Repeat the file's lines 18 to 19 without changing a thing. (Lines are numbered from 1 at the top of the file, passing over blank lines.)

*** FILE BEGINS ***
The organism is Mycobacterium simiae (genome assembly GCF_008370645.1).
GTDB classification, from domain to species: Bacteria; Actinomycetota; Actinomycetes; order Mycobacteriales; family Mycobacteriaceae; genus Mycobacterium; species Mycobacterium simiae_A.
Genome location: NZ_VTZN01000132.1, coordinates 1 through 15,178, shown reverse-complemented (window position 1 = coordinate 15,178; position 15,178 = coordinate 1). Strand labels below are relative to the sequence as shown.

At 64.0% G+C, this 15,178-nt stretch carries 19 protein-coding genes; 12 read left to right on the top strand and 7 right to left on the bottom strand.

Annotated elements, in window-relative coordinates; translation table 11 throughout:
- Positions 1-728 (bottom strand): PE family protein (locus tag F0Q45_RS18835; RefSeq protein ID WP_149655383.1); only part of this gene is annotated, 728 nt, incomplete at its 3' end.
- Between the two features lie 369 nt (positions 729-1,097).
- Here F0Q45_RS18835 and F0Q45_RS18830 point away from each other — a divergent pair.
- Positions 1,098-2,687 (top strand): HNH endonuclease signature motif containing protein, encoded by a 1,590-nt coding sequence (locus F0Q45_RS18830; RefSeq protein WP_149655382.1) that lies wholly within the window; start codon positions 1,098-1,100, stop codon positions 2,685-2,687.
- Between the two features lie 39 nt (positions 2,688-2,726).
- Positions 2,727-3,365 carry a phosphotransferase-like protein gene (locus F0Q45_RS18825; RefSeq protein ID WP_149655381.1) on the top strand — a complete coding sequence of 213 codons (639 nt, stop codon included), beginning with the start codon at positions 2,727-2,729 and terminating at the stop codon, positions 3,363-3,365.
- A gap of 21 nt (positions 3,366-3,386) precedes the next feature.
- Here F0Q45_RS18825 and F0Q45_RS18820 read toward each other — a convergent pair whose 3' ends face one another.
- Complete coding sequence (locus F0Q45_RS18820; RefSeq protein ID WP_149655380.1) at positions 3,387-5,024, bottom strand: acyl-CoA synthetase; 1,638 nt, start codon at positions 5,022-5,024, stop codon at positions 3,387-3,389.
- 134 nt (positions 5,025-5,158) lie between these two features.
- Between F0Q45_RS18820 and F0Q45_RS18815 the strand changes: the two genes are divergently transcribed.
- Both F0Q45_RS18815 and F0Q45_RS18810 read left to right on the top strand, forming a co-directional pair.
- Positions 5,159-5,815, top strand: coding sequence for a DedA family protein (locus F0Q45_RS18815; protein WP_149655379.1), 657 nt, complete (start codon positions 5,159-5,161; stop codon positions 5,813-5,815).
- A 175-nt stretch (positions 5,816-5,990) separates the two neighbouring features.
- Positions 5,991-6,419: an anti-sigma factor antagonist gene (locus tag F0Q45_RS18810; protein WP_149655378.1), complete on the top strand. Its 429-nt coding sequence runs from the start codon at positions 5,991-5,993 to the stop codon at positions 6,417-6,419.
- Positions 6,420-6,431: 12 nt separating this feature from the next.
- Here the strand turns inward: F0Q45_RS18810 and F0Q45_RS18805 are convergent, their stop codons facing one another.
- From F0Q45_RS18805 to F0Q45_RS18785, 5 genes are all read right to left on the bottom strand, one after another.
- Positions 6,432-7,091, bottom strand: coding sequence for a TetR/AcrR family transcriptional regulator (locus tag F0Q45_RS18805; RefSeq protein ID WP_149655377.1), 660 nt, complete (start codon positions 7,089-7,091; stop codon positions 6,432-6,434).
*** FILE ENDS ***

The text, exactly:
- Positions 5,159-5,815, top strand: coding sequence for a DedA family protein (locus F0Q45_RS18815; protein WP_149655379.1), 657 nt, complete (start codon positions 5,159-5,161; stop codon positions 5,813-5,815).
- A 175-nt stretch (positions 5,816-5,990) separates the two neighbouring features.